Eventually, Caldwell sees this program giving counties an incentive to build bigger jails than they may need, theoretically paid for by prisoners other places didn’t want.

Currently, the N.C. Sheriff’s Association is figuring out how many beds there are in facilities around the state, then contracts will be signed before the program goes into effect at the beginning of next year.

Meth lab cleanup costs sloughed onto counties

In what promises to become an increasingly expensive proposition, county taxpayers must now pick up the tab for cleaning up illegal methamphetamine labs.

The federal government notified states in February that it would no longer pay for such clean ups, which involve dangerous, potentially explosive, chemicals and toxic residue. The state covered the cost for a while, but after spending about $165,000 to clean up some 50 labs in North Carolina in the past six months, the state has spent all it wants to and will now place the burden on counties.

More than 230 meth labs were discovered and destroyed in North Carolina last year; Jackson County destroys between one and nine of the illegal labs a year.

Jackson County this week got stuck with its first meth-lab bill.

In this case, the bill was estimated to come to just $1,500, but that’s because the meth lab deputies busted was a particularly primitive operation. Some cleanups downstate of “superlabs” have cost as much as $20,000, according to news reports.

The lab operators were using a makeshift method recently developed called “shake-and-bake,” said Lt. Shannon Queen of the Jackson County Sheriff’s Office, in which the ingredients are mixed in soda bottles. This can pose great potential dangers, because the shaken chemicals are highly volatile.

During a discussion at a Jackson County meeting this week, Commissioner Doug Cody worried aloud about the possibility of a “huge cleanup” in the future, and the potential cost to a county unprepared for such a financial blow. Queen said that law enforcement and prosecutors routinely seek restitution, but “as the saying goes, you really can’t get blood from a turnip.”

In other words, getting money out of convicted drug dealers could prove an uphill battle for local governments.

Queen said deputies received an anonymous tip late last week that resulted in the bust. Following the lead, they set up surveillance at the bottom of Greens Creek Road on July 29, and discovered Keisha Leigh Maki, 25, of Granite Falls, and Billy Ray Davis, 54 of Waynesville, according to a news release from the sheriff’s department.

The couple was hunkered in the weeded area near where Greens Creek goes into a culvert and crosses under U.S. 441. Queen told commissioners this week that the two were using creek water as part of their meth-cooking cooling process.

Whenever local officers breakup a meth lab, a hazardous-materials mitigation team must come and remove the chemicals involved, and everyone involved — officers and suspects — go through decontamination.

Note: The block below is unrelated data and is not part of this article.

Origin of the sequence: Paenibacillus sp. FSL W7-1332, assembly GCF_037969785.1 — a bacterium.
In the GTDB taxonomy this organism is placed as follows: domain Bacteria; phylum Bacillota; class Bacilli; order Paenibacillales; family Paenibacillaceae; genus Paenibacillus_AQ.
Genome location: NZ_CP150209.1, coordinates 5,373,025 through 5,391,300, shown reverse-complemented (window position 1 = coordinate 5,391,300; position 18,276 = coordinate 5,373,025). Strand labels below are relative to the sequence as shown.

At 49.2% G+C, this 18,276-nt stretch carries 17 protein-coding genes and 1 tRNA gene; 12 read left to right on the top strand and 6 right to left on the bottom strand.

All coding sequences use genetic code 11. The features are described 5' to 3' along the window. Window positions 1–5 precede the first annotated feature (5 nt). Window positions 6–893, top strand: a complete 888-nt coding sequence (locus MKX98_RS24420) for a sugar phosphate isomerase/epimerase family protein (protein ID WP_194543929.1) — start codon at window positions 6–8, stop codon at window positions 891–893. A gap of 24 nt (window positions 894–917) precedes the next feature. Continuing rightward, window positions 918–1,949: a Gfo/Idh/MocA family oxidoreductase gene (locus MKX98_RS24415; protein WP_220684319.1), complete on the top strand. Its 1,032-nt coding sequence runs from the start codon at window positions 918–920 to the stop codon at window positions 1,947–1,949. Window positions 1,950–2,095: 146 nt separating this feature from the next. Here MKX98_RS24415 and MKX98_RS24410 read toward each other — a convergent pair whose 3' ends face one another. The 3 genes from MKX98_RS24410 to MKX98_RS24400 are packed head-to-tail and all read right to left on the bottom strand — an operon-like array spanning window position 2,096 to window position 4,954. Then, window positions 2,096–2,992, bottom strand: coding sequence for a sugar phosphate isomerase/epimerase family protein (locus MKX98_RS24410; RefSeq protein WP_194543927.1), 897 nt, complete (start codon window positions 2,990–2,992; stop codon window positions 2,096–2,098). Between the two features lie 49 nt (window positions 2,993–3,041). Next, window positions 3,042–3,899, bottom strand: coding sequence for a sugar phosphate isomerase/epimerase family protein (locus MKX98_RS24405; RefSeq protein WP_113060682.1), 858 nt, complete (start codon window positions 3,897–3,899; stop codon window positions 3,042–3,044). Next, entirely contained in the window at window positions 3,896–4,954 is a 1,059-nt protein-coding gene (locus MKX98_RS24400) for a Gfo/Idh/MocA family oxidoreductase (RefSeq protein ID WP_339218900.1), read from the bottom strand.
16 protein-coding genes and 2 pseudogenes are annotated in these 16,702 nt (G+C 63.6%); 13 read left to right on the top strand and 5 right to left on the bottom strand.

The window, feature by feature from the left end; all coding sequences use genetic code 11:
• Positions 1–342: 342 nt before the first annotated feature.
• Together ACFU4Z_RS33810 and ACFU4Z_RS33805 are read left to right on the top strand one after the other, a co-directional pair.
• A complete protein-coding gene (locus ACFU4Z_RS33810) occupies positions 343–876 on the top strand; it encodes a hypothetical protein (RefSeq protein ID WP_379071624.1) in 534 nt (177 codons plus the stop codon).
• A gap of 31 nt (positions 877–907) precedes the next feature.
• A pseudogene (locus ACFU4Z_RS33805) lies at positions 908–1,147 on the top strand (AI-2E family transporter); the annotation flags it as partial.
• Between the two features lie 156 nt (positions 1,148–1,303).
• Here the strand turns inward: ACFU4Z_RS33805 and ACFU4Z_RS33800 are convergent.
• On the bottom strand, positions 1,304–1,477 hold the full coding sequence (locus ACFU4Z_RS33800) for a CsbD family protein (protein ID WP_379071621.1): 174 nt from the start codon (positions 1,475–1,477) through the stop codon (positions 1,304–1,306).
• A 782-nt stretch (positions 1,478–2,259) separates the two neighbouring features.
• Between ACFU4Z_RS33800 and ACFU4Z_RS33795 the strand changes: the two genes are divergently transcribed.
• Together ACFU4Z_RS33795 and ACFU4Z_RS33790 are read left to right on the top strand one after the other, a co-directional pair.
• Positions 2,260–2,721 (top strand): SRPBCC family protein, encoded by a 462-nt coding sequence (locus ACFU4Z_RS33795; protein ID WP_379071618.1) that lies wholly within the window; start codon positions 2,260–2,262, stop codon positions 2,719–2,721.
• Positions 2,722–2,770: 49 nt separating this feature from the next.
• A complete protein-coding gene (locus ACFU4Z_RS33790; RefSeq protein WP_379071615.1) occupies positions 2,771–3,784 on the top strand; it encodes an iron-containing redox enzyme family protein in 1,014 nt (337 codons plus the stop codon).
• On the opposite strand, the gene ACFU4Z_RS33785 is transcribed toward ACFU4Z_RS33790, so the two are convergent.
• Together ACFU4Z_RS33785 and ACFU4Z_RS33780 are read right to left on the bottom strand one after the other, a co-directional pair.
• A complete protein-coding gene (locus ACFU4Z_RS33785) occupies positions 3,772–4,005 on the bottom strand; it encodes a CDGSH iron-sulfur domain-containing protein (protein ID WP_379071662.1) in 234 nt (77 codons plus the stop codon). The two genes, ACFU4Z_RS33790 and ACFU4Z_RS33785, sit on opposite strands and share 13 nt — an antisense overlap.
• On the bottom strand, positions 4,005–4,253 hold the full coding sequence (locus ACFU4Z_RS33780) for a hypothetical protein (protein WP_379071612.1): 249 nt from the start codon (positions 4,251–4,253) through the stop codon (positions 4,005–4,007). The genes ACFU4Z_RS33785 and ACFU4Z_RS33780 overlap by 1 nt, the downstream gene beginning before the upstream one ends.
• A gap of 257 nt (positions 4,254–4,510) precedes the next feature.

Maki and Davis were both charged with manufacturing methamphetamine, trafficking, possessing precursors for methamphetamine, conspiring to manufacture methamphetamine and possession of drug paraphernalia. Both were being held early this week under $100,000 bonds. Their first court date on the charges was scheduled for Aug. 16.

Paddling on the decline, but still alive in WNC schools

In North Carolina, it’s illegal to hit a prison inmate. You can’t hit a child in a day care center. Military officers can’t hit their subordinates. In workplaces, nursing homes, hospitals and elsewhere, hitting is forbidden. It is even illegal to hit an animal.

But in the state’s public schools, there’s no ban on hitting, because North Carolina is one of 19 states that still allows corporal punishment to be used in schools.

The practice, once common, has fallen out of favor, but there are still 38 school districts out of 115 in North Carolina that allow kids to be punished with the paddle.

Only 17 used it last year, and only a handful of times compared to some other states, but the option still exists for teachers and administrators who find it effective. Haywood, Macon and Swain are among those that use it. Jackson and the Eastern Band do not.

Starting this school year, however, the choice falls into the hands of parents, who will be able to opt-out of corporal punishment for their child.

A bill just passed by the N.C. General Assembly requires school districts to get parent permission for corporal punishment at the beginning of the school year, a right already given to parents of students with disabilities last year.

Before, the only parental involvement required was notification. Schools had to let parents know they’d done it, but not necessarily before, and they certainly didn’t have to ask permission.